• Regarding mitigation measures, the same rule applies here: Payment service providers are required to adopt measures to mitigate the risk that SCA elements categorized as inherence, which are read by access devices and software provided to payers, would be uncovered by unauthorized parties. At the very least, payment service providers need to ensure that said access devices and software have a “very low probability” of an unauthorized party being authenticated as the payer.
  • Payers using elements categorized as inherence are subject to measures ensuring that devices and the software guarantee resistance against unauthorized use of the elements through access to the devices and the software. In other words, regardless of how smart the algorithm is for identifying users through biometrics, if the hardware or software has vulnerabilities, the respective biometrics system can’t be trusted.

Implementing Mitigation Measures

What can these nitigation measures look like in practice? Since each of the three articles above revolves around the need for payment service providers to adopt certain mitigation measures, it’s important to understand what this means in reality.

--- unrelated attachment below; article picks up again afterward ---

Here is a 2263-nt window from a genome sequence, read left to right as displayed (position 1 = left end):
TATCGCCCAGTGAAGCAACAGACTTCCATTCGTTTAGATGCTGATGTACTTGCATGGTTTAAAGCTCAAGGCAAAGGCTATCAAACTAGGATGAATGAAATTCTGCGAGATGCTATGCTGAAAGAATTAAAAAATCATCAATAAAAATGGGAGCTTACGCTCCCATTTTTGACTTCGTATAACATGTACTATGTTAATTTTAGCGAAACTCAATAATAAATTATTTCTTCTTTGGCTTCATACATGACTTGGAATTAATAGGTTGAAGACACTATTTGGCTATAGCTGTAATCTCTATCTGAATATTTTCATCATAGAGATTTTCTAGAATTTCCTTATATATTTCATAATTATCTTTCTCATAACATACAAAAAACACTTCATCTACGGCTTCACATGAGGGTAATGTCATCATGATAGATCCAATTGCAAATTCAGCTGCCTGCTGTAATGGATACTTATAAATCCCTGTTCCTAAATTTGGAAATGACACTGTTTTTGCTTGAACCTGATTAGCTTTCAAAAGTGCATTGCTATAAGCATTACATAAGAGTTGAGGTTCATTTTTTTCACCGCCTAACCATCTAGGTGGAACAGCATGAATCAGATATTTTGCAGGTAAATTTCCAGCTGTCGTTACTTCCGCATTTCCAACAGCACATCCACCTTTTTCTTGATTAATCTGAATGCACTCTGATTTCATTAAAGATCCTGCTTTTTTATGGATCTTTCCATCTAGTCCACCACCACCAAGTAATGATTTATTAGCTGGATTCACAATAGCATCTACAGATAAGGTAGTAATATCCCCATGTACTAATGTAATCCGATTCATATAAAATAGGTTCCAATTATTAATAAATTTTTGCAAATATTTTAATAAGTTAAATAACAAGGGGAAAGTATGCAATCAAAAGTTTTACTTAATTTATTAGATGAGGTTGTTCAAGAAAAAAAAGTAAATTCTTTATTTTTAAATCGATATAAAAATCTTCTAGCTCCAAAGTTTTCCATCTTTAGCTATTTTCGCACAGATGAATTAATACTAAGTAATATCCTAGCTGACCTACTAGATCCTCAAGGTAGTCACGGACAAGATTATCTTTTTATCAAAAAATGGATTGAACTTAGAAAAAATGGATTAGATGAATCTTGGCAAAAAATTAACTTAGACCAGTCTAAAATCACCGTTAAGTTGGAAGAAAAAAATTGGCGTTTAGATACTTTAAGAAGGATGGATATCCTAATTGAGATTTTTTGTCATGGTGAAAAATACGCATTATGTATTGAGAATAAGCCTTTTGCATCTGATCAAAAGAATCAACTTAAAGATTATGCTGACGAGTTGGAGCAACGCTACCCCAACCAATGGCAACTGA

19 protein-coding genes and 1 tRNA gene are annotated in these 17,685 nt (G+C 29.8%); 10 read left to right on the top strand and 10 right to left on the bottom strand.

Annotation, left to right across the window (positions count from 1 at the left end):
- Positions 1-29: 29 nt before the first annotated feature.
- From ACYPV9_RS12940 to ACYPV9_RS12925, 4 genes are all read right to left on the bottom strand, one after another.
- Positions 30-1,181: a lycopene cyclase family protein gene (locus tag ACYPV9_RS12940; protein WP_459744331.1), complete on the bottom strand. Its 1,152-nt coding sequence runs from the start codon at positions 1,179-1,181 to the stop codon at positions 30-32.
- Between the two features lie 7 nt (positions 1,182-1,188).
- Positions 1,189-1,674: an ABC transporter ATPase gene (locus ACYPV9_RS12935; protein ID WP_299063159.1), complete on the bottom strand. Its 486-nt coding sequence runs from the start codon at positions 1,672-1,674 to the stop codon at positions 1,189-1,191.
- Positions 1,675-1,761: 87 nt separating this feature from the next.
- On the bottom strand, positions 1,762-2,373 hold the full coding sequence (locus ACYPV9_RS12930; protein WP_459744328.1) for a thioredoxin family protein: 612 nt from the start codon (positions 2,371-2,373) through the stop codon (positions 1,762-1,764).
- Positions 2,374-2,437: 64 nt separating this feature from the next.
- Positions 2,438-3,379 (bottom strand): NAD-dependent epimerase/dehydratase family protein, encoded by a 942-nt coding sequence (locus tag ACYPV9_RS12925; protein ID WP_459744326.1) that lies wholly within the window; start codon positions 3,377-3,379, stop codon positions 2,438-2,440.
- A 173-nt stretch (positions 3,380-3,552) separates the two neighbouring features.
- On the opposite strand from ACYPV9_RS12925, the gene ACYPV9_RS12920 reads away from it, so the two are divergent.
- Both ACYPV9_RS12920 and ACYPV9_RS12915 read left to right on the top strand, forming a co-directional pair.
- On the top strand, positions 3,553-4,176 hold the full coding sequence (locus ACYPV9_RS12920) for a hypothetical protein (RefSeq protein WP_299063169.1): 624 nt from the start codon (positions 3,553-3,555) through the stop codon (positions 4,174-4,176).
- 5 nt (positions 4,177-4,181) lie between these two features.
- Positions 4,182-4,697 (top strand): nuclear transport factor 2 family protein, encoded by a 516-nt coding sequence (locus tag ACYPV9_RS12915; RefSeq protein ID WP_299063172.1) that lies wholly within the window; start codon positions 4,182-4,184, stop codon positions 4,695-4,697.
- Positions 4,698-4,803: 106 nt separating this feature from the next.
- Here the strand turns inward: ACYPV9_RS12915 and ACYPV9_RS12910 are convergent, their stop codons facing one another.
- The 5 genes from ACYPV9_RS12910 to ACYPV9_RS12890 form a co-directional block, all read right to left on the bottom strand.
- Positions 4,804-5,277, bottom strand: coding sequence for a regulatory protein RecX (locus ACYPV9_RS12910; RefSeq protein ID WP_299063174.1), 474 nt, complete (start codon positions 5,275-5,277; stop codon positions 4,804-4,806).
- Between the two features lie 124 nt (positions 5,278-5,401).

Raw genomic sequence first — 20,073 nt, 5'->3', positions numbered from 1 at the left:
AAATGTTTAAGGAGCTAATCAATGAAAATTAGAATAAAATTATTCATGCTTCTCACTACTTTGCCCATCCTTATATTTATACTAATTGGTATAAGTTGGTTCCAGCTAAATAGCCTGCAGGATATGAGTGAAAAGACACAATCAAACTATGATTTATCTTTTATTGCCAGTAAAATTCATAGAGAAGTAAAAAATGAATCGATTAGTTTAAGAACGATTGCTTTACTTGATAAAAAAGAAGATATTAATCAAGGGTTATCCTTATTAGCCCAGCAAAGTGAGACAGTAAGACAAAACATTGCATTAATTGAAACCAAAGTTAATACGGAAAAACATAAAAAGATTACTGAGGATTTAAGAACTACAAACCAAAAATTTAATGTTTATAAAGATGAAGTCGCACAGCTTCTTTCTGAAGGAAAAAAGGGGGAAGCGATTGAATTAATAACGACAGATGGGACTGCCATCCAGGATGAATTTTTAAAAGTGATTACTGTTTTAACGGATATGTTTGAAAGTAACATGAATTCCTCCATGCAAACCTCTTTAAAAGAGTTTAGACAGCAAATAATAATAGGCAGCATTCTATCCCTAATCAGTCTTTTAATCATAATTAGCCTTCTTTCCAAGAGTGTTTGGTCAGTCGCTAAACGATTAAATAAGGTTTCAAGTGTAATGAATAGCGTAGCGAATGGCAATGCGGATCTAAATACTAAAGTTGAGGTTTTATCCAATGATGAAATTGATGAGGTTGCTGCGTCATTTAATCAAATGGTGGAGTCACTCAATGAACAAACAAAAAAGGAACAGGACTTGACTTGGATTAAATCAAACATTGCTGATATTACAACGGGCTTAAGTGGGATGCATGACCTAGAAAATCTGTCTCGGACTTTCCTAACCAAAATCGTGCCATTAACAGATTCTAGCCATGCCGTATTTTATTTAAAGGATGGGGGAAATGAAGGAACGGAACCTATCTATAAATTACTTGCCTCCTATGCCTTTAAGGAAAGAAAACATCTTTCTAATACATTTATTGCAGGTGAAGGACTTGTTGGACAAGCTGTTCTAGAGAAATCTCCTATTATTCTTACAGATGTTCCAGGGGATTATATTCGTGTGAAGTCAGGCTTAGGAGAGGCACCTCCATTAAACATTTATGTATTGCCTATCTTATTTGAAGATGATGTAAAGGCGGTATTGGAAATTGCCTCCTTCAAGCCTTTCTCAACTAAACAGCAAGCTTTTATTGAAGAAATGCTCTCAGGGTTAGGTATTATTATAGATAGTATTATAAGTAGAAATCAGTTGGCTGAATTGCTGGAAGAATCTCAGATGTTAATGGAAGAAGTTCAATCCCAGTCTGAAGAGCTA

Examples of mitigation measures in mobile authentication could include:

  • User-specific keys that are generated directly on the user’s mobile device.
  • Key storage that leverages a secure mobile operating system mechanism (such as iOS Keychain or Android Keystore) and utilizes protection based on a hardware chip (if the system allows it).
  • For elements categorized as possession: The use of a device fingerprint to encrypt the possession-related key, which prevents simple transfers between devices.
  • For elements categorized as knowledge, the use of a cryptographic mechanism to ensure that PIN codes aren’t stored anywhere (not even in hashed form). A user’s PIN code should be used locally on the device to unlock the cryptographic key, which is later used for computing a signature. This greatly minimizes the chance of PIN leakage.
  • For biometrics, the use of scanners provided by mobile platforms, such as Face ID or Touch ID on iOS and Universal Biometric Authentication on Android. These scanners are directly integrated with the secure storage systems mentioned above.

Independence of Elements

The following entry in the RTS is Article 9, which focuses on the need for elements to remain independent of one another. In more technical terms, the independence of elements means that “in terms of technology, algorithms and parameters, the breach of one of the elements does not compromise the reliability of the other elements.”